Jeremiah's Change of Heart | Sojourners

Jeremiah's Change of Heart

Jeremiah lived in Jerusalem at the time when the Babylonians were laying siege to the city. In the midst of the injustice and waywardness of his people, Jeremiah preached death and destruction and pleaded for the Israelites to return to their God-given identity of being instruments of justice and righteousness.

And yet, in the middle of the siege of Jerusalem and the impending destruction that Jeremiah had been talking about for 40 years, he shifts the focus of his message rather abruptly. In Jeremiah 32, Jeremiah is instructed to buy a seemingly worthless piece of land in what is soon to be a devastated city. Is this just a real estate transaction following in Mosaic tradition? Or one more in a long line of prophetic symbolic actions led by God? I found this description of Jeremiah in a commentary (I now can not remember where) that reads as follows:

Jeremiah seemed always to take the unrealistic position and seemed always to be at odds with popular opinion. When times were good, he warned of famine and starvation. When other prophets spoke of peace, he spoke of war. When others took refuge in religion, he talked of hypocrisy and false gods. When the people were joyful, he wept. When the king wanted a word of hope, he preached death and destruction. When the people began to slip into despair, he talked of hope and the future. When everything was about to go up in flames, he bought a piece of land and invested in the future!

I find this very strange. Here is what I can't understand. The city is about to be destroyed, and what value the land may have once held is about to be lost. Yet, Jeremiah in obedience to God makes this investment.

Now obviously there is much more going on than just some legal claim to the land that Jeremiah might have had, but it still seems strange. And how would it have looked to all of the people who knew Jeremiah and his message to them? The same person who for so long preached death and destruction was now talking about fields and planting and building, and painting a picture of a life of peace and normalcy. I can only guess Jeremiah was so convinced that God would work among his people that he was willing to make a monetary investment in the future of the city?

In verse 15 of Jeremiah 32 we begin to get some insight into God's plan for the future. Jeremiah's actions were not simply rooted in his hope for the future, but for God's purposes for the future. A future where in this place houses would once again be built and vineyards planted. Again quoting the above author (of whom I have no record),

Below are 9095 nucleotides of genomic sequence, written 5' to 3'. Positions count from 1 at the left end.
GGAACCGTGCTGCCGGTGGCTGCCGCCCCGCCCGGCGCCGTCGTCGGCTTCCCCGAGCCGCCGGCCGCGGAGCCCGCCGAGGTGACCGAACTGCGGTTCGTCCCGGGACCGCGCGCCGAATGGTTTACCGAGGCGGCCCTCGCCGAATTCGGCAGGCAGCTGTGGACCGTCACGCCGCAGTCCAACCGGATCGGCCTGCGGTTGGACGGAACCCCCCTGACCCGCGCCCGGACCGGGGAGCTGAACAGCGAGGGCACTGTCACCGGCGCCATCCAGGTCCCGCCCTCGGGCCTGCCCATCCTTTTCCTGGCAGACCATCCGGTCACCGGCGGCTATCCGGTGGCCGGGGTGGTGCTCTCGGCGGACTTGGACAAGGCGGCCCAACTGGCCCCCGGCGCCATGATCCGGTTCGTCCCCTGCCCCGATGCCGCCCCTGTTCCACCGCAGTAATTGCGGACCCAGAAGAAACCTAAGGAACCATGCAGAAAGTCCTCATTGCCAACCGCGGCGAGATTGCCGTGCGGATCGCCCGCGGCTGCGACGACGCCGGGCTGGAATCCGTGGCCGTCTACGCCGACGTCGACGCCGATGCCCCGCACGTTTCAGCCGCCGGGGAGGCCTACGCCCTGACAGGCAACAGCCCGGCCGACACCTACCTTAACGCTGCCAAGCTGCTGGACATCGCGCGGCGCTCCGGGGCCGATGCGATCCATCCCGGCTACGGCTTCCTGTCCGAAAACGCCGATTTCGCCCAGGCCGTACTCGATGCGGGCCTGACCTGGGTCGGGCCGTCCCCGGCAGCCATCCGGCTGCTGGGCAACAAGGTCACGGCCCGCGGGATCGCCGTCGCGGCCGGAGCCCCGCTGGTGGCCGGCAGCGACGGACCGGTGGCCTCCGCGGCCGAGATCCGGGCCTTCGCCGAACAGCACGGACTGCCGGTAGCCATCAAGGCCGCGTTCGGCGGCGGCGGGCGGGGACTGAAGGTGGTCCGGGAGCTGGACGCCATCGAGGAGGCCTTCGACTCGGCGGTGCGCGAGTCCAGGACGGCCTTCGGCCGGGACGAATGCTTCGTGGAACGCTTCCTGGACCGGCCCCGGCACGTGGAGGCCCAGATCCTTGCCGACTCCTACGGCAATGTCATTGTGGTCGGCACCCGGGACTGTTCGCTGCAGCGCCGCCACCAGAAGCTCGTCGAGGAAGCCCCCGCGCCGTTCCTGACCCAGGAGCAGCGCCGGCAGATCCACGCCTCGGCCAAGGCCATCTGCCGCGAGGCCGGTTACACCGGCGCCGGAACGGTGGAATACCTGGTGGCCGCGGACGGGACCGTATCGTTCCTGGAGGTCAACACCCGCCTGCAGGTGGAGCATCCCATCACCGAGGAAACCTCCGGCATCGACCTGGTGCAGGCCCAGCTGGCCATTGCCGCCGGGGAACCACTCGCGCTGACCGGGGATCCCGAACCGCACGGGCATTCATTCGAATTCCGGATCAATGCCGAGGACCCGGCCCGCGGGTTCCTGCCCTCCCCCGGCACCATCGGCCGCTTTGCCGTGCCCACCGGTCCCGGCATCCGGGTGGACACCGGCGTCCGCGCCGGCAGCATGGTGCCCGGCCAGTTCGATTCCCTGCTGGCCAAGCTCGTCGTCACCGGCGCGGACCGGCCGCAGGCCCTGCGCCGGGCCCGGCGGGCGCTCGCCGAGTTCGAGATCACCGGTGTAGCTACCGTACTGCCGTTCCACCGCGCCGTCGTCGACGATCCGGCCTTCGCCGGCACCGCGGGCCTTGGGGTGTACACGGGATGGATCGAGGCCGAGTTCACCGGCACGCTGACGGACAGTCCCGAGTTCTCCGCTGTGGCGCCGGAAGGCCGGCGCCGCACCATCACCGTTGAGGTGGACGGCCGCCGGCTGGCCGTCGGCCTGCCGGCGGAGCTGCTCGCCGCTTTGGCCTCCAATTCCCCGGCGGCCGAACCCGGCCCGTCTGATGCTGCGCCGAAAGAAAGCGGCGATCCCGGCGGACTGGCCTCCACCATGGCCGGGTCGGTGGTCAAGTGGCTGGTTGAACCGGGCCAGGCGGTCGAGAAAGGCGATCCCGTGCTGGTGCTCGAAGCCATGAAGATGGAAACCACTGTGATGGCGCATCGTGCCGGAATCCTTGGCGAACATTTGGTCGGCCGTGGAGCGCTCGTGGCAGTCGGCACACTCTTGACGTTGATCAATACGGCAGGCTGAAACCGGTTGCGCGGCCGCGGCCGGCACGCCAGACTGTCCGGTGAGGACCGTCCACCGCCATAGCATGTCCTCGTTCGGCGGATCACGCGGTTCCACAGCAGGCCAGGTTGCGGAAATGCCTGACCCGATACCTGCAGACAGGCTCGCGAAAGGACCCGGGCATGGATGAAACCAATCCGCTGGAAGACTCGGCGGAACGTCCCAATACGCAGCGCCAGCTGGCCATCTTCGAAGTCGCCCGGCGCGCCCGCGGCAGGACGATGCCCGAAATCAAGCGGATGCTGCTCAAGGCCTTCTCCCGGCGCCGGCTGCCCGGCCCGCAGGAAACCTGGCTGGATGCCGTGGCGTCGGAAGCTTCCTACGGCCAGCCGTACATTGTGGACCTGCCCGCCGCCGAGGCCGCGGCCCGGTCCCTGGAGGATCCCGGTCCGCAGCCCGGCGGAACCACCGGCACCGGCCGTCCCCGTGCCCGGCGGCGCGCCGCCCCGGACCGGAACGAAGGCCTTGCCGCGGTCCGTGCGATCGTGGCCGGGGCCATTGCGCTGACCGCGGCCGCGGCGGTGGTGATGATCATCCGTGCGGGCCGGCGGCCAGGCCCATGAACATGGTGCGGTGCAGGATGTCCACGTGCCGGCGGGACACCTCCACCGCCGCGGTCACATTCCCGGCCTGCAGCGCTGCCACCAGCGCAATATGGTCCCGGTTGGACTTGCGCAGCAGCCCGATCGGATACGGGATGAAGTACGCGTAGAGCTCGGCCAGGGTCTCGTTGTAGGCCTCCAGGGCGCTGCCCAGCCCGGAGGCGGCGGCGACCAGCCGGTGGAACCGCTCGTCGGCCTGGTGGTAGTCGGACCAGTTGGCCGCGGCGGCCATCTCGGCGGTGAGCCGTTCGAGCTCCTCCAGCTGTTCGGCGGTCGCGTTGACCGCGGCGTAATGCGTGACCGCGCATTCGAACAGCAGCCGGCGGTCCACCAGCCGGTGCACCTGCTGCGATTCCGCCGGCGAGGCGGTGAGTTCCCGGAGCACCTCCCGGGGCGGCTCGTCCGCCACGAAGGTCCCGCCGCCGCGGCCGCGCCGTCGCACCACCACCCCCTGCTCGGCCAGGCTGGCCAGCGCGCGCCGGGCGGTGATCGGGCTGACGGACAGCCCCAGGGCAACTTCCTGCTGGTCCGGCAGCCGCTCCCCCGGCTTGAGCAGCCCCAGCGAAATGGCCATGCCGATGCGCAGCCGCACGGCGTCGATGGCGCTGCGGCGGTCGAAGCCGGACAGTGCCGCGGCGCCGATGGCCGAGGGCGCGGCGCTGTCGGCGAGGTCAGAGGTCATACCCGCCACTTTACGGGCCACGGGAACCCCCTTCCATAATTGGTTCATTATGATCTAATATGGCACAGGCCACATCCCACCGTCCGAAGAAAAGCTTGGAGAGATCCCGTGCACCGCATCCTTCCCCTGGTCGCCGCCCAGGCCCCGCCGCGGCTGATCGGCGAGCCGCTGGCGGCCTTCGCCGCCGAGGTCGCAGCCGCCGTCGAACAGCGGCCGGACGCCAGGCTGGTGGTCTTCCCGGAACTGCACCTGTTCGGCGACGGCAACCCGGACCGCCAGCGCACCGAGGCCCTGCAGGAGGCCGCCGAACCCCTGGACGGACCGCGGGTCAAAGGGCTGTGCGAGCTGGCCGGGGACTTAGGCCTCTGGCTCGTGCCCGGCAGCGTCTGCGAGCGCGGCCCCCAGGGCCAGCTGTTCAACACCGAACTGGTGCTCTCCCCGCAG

Finally, though, Jeremiah's message was not about revolution, as revolutionary as most of what he said would have sounded to the people. His message was always, whether judgment or hope, about God, and about what God is about in the world. When the people were arrogant and self-sufficient, he spoke judgment. And now, when the people were beginning to slip into despair for the future, he spoke hope and a future.

Jeremiah begins to lift his eyes to a future that was possible, not by any human resource, but only by the grace, forgiveness, and provision of God.

This is the value for me in my own life and work. As I try to envision a future for my neighborhood and my city, I sometimes find myself swinging between hope and despair. There are days when I believe anything is possible and other days where I believe nothing is possible. Jeremiah's actions, however, teach me that for whatever limited expectations I might have for the future of my city, God can do more.

portrait-neeraj-mehtaNeeraj Mehta has been working with others to uncover beauty and strength in north Minneapolis for the past 10 years. Previously he has worked for Project for Pride in Living and most recently as Program and Strategic Development Director for the Sanctuary Community Development Corporation. Currently, he is working with the community building intermediary Payne-Lake Community Partners, partnering with others to create more engaged and powerful communities in the Twin Cities.

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